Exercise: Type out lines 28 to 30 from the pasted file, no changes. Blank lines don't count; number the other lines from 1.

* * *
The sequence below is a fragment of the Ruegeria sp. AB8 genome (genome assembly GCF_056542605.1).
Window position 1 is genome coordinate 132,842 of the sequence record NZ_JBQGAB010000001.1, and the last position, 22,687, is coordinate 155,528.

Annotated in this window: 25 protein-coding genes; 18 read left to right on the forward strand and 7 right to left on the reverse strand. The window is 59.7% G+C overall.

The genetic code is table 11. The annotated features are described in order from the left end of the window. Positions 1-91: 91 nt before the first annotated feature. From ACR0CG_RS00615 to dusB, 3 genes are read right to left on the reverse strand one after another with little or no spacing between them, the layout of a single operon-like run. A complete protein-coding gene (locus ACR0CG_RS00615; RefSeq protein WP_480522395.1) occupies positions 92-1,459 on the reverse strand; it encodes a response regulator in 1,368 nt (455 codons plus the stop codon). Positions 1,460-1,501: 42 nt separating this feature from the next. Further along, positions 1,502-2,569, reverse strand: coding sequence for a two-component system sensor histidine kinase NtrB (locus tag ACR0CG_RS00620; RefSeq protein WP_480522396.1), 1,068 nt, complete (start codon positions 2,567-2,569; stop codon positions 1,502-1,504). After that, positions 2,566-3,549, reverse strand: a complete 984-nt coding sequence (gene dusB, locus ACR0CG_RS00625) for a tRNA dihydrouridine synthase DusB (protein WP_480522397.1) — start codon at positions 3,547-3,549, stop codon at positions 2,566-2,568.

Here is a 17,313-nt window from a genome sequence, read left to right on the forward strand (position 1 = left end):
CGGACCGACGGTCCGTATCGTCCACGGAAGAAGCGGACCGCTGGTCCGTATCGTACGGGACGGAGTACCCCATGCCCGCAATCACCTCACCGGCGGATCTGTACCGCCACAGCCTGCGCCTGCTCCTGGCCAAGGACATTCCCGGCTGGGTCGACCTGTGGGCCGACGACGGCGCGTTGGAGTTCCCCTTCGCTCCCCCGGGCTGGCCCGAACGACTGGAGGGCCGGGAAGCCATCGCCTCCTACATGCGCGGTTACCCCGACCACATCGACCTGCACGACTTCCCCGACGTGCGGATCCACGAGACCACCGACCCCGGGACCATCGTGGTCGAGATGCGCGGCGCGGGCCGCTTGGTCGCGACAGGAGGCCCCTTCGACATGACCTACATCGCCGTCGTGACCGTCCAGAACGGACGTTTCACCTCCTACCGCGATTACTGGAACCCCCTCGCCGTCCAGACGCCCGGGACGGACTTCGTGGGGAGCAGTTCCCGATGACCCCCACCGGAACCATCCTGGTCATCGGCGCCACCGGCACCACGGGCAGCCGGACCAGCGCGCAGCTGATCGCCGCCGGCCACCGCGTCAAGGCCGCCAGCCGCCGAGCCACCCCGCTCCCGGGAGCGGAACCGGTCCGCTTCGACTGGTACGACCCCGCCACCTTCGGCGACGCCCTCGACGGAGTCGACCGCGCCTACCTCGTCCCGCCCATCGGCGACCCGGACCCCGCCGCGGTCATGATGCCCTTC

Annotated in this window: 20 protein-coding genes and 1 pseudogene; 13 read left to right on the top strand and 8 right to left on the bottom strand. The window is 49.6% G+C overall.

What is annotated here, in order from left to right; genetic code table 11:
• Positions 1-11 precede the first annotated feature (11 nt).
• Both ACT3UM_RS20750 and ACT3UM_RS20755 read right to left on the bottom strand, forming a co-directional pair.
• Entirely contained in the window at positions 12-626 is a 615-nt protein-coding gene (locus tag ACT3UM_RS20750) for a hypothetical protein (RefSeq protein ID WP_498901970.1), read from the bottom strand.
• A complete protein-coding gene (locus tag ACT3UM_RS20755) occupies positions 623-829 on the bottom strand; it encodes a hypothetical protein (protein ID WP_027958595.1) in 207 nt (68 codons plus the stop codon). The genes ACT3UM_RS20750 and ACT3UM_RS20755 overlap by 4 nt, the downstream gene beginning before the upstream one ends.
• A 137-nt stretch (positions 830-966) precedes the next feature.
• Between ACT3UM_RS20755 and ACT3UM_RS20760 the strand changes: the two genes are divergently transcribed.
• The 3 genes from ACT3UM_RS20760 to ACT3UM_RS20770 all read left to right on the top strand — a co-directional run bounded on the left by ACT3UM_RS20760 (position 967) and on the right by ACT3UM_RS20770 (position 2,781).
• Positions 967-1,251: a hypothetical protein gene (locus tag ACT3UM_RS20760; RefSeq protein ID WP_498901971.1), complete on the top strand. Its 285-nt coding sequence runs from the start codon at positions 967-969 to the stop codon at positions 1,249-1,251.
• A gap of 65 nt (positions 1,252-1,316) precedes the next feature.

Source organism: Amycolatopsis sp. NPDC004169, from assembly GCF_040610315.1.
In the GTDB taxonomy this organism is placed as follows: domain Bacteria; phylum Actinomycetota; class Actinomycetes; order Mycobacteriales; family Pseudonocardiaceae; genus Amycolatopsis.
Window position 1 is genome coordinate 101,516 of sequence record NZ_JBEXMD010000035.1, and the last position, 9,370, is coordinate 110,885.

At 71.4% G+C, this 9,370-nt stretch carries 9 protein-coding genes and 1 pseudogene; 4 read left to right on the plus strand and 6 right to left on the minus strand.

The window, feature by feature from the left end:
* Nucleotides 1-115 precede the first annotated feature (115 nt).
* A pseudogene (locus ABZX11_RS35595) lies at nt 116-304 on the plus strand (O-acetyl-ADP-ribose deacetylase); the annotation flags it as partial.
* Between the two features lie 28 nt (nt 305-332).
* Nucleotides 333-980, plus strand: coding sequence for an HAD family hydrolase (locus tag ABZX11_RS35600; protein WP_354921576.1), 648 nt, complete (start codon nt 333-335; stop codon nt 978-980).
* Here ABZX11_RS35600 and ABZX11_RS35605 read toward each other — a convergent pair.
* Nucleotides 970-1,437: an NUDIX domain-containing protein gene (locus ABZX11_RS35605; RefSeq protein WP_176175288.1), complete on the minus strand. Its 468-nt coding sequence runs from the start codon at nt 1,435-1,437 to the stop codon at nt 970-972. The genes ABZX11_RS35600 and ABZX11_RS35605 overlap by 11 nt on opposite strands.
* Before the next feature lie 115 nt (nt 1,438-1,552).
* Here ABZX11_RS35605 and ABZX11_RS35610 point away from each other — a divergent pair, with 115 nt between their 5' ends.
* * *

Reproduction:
* Nucleotides 970-1,437: an NUDIX domain-containing protein gene (locus ABZX11_RS35605; RefSeq protein WP_176175288.1), complete on the minus strand. Its 468-nt coding sequence runs from the start codon at nt 1,435-1,437 to the stop codon at nt 970-972. The genes ABZX11_RS35600 and ABZX11_RS35605 overlap by 11 nt on opposite strands.
* Before the next feature lie 115 nt (nt 1,438-1,552).
* Here ABZX11_RS35605 and ABZX11_RS35610 point away from each other — a divergent pair, with 115 nt between their 5' ends.